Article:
• Fuel/Ammunition/Supply/Command Trucks: 12
  • Bulldozer: 11
  • Artillery piece: 9
  • Anti-Aircraft Cannon: 32
  • Heavy Machine Guns: 10
  • Technicals: 6
  • Rocket Launchers: 4
  • ATGM Launcher: 2
  • Bunker/Checkpoint: 8
  • Unknown: 1
Strikes by missile type:
  • US BGM-71 TOW: 150
  • Russian 9M113 Konkurs: 15
  • Russian 9M133 Kornet: 7
  • Russian 9K111 Fagot: 1
  • Russian 9M14 Malyutka: 2
  • Russian 9K115-2 Metis-M: 7
  • French MILAN: 2
  • Chinese HJ-8 Red Arrow: 3

The proliferation of ATGMs in Syria has hit critical mass. In the early years of the war missiles would be captured piece meal, five here, five there. Gradually larger quantities got captured, with approximately 1,000 missiles captured atMahin in 2013 [12] , another 250 captured later that summer [13] , and other caches found elsewhere. Gradually ATGM strikes became more and more a reality of war and less a rare occurrence with unskilled operators. More missiles meant more shots and more shots meant greater experience with the system and more hits. In 2014 the introduction of the TOW missile program meant trained operators were firing missiles and scoring more and more hits. But ATGM strikes remained most heavily utilized in a harassing manner. Seeking targets of opportunity, groups would setup their system, fire at a resting tank or BMP, pack up shop and flee before a response could be formed. A gradual shift away from this began just prior to the recording of this data. The assault on Wadi al-Daif/Hamidiyye that resulted in a collapse of government forces, the loss of two well equipped military bases, and tremendous quantities of military equipment and supplies, saw a very close integration of ATGM teams (including a TOW missile fired right next to a Jabhat al-Nusra position, for the first time) working in tandem with recoilless rifle teams and tanks to rapidly and systematically shred all government armored forces on the defensive lines before tank supported infantry assaults began.
Looking over the data from February onward, we see a repeating of this. Strikes spike during periods of major cross-group defensives (notably Aleppo and Daraa) and are used particularly effectively in support of major offensives (especially Hama and Idlib, with notable presence in the assault on Brigade 52 in Daraa). This should not be surprising as any major military operation is going to furnish a greater number of targets for both defenders and attackers then in the static battlelines elsewhere. However, it is a relatively new phenomenon to see ATGMs so closely integrated into the opposition doctrine. Armor has long been the greatest strength of the government (along with airpower) and the raw application of massed armor has been a key tenet of government doctrine, making positions that would be otherwise difficult to defend by traditional infantry into veritable mobile fortresses with tanks acting as bunkers, artillery, hardened machine gun posts, and observation/listening posts. The ability to place a tank or two on a hill and have “Fire control” over several thousand meters around that hill dominated government doctrine for much of the early war. ATGM proliferation became a gradual problem for this, but never to the point that it’s at now.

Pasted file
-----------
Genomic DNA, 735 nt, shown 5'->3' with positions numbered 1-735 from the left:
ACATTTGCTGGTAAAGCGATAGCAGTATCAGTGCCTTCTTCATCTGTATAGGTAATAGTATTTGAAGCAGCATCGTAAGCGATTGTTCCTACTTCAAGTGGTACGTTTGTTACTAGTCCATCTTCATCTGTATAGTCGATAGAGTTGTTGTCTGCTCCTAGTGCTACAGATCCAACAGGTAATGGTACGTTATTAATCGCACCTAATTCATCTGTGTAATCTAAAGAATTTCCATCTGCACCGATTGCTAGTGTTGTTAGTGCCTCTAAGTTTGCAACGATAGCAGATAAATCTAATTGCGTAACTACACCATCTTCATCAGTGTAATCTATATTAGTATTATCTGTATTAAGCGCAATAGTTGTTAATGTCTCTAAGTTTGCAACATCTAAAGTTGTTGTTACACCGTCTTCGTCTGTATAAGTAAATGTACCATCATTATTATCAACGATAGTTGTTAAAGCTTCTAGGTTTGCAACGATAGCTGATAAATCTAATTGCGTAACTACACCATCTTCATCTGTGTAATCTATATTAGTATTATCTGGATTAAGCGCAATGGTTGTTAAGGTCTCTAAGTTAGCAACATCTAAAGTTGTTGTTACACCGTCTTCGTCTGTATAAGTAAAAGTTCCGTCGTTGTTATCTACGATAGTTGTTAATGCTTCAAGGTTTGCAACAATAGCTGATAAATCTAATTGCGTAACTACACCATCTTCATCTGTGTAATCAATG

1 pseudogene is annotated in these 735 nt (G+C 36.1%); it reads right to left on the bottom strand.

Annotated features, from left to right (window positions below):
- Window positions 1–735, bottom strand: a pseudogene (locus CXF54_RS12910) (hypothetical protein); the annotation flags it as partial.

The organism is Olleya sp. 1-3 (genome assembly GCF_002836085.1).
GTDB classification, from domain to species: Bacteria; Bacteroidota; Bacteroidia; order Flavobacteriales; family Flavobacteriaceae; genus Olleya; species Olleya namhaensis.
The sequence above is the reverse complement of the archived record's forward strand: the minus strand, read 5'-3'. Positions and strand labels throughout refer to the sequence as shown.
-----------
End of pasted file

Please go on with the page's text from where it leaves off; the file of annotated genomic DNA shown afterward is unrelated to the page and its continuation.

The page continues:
Any major offensive in Syria conducted by the Syrian opposition will have ATGM integrated at the front lines to hunt down and destroy exposed armor that would otherwise stall out or repel traditional offensive forces. With a high concentration of ATGM gunners, Syrian government forces are stuck between remaining in place and being softer targets but providing the deterence necessary to prevent ground assault, or in moving to tertiary positions and essentially surrendering those initial defensive positions. What winds up happening is that the armor continues to move backwards into positions of greater defensive strength but in the process that new position becomes compromised when ATGM gunners and opposition forces take up position in the previous strongpoints. A chain reaction of retreats to new positions weakens the non-armored defenders and leads to routs like seen in the Idlib salient. As the armor is destroyed or withdraws the major firepower advantage is lost and opposition armor and infantry can often overwhelm individual checkpoints until nothing is left.
The consolidation of ATGM forces into broader coalitions like Jaish al-Fateh, Fateh Haleb, Southern Front, etc etc shows an adaptation to battlefield conditions that has previously evaded opposition forces. Jaish al-Fateh[14] is one of the best examples of this, crossing ideological borders for common goals, incorporating less-extreme factions into their overall battle plans. Utilizing ATGM teams as active initiator’s of offensive action instead of only as a reaction to targets of opportunities allows Jaish al-Fateh to deprive SAA defenses of their greatest land combat advantage, which facilitates the manpower infantry assaults that have overrun so many government positions in the past half a year.
Ultimately, ATGM proliferation cannot and will not win or lose the war. But it can absolutely set the conditions for a loss or win. By depriving the Syrian military of their greatest combat strength (on the ground) in conjunction with coordinated assault the armed opposition in Syria has adopted tactics that allow them to circumvent the numerical strength of the SAA and counteract their firepower advantages. If the Syrian military does not adapt to the current threat environment and either seek to counter anti-armor weapons teams, or reduce their armored footprint in favor of alternate styles of warfare, they will soon find themselves at a point where they can no longer replace their armored losses without dipping into reserves and weakening the heartland’s defensive posture.